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Who We Are

Mennonite Disaster Service is a volunteer network of Anabaptist churches that responds in Christian love to those affected by disasters in Canada and the United States.  

While the main focus is on clean up, repair and rebuilding homes, this service touches lives and nurtures hope, faith and wholeness.

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Quilted Wall Hangings

Since November 2004, MDS house dedications include the gift of a quilted wall hanging to the new homeowners. The wall hangings are made and donated through the Mennonite Church USA Mennonite Women's group. If you are a quilter and would like more information on this program, e-mail MDS at communications(at)



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MDS volunteers work during the clean up phase in South Carolina after the October floods.


South Carolina Governor, Nikki Haley, (front row, third from left) with Project Coordinator Earl Bouder (front row, second from left) at the MDS Storm Aid project in Sumter, SC.


Former MDS leader, C. Nelson Hostetter, 92 dies

C. Nelson “Nels” Hostetter, 92, the first full-time executive coordinator for Mennonite Disaster Service (MDS) died May 18.

Hostetter led MDS for 15 years, from 1971 to 1986. He was based in the Akron offices of the international relief and development agency, Mennonite Central Committee (MCC). At the time, MDS was part of MCC.

In a 2010 MDS video celebrating 60 years of MDS work, Hostetter said MDS reflected one of the most important Anabaptist tenants, “servanthood”.

“I saw MDS being the model for servanthood,” he said.

Not long into his term, Hostetter experienced that servanthood first hand. In 1972 Hurricane Agnes slammed into the U.S. East Coast, becoming one of the largest disasters during his tenure.

In response to Agnes MDS organized some 8,200 volunteers, the largest volunteer response in the first 50 years of MDS.

Given the reality of the growing number of disaster response agencies in the U.S. and Canada, Hostetter realized that there was need for focusing the MDS mission as so not to compete with other church, civic and national response groups. 

With the blessing of the MDS board Hostetter carved out an MDS niche in disaster cleanup and rebuilding. That focus remains today as MDS continues to respond, rebuild and restore after natural and manmade disasters.

“In recent years when I would visit Nels, I would come away amazed how MDS stands on the shoulders of caring and passionate leaders such as Nels,” Kevin King, MDS executive director said. “I am grateful for his leadership and service to the wider church through MDS and for providing the opportunity for servanthood to be part of our witness as a church.”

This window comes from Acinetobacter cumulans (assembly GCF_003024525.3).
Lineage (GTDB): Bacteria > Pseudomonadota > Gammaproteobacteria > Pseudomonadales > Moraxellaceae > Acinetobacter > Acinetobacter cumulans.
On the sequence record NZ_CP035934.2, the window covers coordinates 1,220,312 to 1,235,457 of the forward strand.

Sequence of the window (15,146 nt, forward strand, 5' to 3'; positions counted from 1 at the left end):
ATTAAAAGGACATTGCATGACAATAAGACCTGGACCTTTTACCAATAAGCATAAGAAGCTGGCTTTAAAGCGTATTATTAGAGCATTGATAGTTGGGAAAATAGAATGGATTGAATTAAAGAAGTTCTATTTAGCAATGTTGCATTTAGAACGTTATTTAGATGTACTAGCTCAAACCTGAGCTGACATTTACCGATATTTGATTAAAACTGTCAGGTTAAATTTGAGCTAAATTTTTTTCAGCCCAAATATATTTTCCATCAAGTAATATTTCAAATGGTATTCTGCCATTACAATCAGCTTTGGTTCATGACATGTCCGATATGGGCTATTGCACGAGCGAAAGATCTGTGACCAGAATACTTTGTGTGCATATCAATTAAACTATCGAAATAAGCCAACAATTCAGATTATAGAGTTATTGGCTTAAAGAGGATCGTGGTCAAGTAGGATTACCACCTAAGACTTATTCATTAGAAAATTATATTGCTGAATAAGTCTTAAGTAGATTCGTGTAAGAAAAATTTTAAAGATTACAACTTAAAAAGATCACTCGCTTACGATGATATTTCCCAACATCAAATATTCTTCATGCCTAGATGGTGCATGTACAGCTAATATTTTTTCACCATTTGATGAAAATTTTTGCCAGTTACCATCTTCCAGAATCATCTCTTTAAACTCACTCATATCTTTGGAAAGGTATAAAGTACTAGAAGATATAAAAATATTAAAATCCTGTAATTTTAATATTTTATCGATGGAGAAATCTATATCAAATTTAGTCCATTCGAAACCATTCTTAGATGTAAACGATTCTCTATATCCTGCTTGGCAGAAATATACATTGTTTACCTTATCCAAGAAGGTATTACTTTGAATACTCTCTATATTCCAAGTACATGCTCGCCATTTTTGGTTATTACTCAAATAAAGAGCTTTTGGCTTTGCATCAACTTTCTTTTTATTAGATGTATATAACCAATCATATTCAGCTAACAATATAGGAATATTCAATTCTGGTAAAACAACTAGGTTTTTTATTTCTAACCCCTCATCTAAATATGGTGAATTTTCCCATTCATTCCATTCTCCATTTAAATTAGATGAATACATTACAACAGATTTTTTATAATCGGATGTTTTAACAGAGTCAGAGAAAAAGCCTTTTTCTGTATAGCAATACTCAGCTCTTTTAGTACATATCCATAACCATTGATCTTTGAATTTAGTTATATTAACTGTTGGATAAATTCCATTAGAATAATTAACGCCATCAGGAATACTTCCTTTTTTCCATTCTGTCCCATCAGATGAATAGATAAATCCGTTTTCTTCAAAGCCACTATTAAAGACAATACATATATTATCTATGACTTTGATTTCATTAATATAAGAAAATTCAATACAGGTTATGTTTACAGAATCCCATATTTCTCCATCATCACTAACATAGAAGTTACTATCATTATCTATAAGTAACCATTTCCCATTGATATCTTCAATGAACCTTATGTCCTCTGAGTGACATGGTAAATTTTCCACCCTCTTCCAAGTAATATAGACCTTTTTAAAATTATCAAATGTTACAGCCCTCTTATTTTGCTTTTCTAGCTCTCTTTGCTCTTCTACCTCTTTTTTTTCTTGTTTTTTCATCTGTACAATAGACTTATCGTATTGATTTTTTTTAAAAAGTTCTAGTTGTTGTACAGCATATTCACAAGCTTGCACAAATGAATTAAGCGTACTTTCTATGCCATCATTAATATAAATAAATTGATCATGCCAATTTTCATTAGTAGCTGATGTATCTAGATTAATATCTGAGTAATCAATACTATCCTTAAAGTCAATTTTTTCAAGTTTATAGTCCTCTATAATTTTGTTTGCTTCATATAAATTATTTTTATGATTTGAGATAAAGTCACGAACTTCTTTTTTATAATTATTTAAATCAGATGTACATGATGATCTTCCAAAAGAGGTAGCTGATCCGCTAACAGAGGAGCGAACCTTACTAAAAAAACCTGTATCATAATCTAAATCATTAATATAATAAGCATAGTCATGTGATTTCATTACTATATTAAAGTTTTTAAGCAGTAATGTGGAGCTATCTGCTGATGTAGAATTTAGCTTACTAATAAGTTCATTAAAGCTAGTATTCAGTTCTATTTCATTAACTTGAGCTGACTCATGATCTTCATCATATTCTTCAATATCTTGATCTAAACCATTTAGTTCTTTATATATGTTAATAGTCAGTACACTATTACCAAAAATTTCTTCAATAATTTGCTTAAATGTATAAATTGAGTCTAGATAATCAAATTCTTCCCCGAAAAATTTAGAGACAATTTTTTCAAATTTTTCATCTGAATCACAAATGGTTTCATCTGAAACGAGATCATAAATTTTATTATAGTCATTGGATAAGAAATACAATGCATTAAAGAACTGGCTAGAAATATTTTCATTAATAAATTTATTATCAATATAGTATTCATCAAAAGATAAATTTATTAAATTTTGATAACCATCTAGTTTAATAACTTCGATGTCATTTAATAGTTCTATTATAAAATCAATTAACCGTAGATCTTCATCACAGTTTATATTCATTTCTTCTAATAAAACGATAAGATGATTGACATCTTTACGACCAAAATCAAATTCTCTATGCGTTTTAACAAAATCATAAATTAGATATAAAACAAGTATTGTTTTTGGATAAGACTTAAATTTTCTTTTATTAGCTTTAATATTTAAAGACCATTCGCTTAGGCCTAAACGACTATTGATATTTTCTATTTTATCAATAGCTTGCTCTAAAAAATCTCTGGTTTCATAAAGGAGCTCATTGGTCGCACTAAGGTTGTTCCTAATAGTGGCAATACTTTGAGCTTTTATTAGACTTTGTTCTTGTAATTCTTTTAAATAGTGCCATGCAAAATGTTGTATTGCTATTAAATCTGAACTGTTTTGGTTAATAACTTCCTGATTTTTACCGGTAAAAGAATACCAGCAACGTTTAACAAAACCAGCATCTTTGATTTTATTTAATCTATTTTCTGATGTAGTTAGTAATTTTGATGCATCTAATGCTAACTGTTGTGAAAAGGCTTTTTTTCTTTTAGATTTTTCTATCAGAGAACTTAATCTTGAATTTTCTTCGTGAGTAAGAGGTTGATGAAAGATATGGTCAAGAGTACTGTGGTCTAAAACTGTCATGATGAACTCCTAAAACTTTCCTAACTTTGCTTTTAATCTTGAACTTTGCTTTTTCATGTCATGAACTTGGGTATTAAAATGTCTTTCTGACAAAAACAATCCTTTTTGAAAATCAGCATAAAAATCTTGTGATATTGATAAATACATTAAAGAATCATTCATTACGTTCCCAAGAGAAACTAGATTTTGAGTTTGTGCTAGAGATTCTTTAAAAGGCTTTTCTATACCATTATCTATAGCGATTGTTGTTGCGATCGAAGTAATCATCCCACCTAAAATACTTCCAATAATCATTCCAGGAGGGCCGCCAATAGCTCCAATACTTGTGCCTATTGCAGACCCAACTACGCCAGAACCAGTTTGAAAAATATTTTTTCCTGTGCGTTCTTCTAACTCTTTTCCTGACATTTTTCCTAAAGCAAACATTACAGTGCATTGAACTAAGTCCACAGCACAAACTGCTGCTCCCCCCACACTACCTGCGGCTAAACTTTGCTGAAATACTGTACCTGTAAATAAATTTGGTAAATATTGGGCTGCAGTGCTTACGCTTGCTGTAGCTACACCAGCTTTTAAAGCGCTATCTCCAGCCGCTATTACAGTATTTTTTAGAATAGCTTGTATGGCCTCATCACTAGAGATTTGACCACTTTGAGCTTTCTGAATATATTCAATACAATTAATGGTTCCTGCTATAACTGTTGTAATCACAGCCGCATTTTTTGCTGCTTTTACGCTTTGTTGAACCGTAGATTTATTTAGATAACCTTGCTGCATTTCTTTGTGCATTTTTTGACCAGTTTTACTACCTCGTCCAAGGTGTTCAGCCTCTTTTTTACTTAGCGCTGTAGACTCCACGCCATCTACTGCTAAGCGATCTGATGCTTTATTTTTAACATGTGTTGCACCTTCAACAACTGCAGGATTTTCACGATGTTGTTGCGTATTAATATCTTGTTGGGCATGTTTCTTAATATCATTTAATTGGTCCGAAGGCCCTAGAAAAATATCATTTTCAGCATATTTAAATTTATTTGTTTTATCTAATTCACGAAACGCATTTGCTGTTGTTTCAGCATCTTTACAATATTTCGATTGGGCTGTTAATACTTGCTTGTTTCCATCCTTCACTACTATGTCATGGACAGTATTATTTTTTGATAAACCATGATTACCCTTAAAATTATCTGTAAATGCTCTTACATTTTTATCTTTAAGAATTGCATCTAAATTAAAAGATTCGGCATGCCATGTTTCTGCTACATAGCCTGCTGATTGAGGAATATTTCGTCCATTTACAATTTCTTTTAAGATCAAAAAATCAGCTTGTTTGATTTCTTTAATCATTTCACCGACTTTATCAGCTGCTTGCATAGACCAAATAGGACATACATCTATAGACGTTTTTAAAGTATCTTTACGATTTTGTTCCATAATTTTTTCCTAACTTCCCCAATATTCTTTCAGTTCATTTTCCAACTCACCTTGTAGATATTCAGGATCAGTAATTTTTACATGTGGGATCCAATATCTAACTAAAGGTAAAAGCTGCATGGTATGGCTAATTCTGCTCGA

Updated: MDS monitoring Alberta Fires

May 12, 2016

An Update from Ross Penner, Director of Region V Operations

 As the fires subside and the smoke clears from Fort McMurray, Alberta, the devastation is becoming apparent. Some 2,400 buildings have been destroyed, almost 10 percent of the structures in the community are gone. Tens of thousands of residents evacuated last week are waiting to return. Those ready to assist in cleaning and rebuilding the community are waiting as well.

Waiting is hard.

The response to the Alberta Fires has resulted in a groundswell of financial gifts from across Canada and the United States to Mennonite Disaster Service (MDS) as well as many other disaster response agencies. For this MDS is grateful and blessed.

Still, it remains too early to know the specific nature of the MDS response. We will focus on cleanup, repair, and rebuilding. There are two needs to address first.

The need to investigate. The community of Fort McMurray is still not open to residents, let alone those who are waiting to respond to this disaster. As of today, speculation is that this is still a couple of weeks away. We must be on the ground to see and assess the needs and where best to apply human and financial resources.

The need to cooperate. We will work together with other organizations such as the Canadian Red Cross to coordinate our efforts. We also offer our help to government or non-government organizations who have lead roles and wait for an invitation to be involved.

These two steps highlight that MDS is watching closely and waiting. We are waiting to be who we are in Fort McMurray: a network of volunteers ready to show the love of God to those affected by disaster. We will update this website as information is available. 

To make a donation to the Alberta Fires in 

Canadian dollars: click here or send cheque to MDS, 6A-1325 Markham Rd, Winnipeg, MB R3T 4J6

US dollars, click here or send check to MDS, 583 Airport Rd, Lititz, PA 17543


Read the article in Canadian Mennonite about a family fleeing from the fires: Fleeing the Fort McMurray fires











MDS volunteers are known for repairing and rebuilding homes damaged by disasters. But it takes more than construction skills to serve with MDS. During the time that you serve as a volunteer, you will learn that MDS also restores lives.


Your contribution will help to connect volunteers with disaster survivors who need assistance on their path to recovery. MDS depends on the support of people who believe that disaster response is an important part of helping those who are in need.


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MDS Locations

Mennonite Disaster Service project locations are the physical response centers established by MDS in a disaster-affected community. In addition to housing the local MDS office, the projects function as base camps for MDS volunteers who need a place to eat and sleep while they serve. This section of the MDS website contains updated information about current MDS projects.

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More Project Information

  • Current Projects
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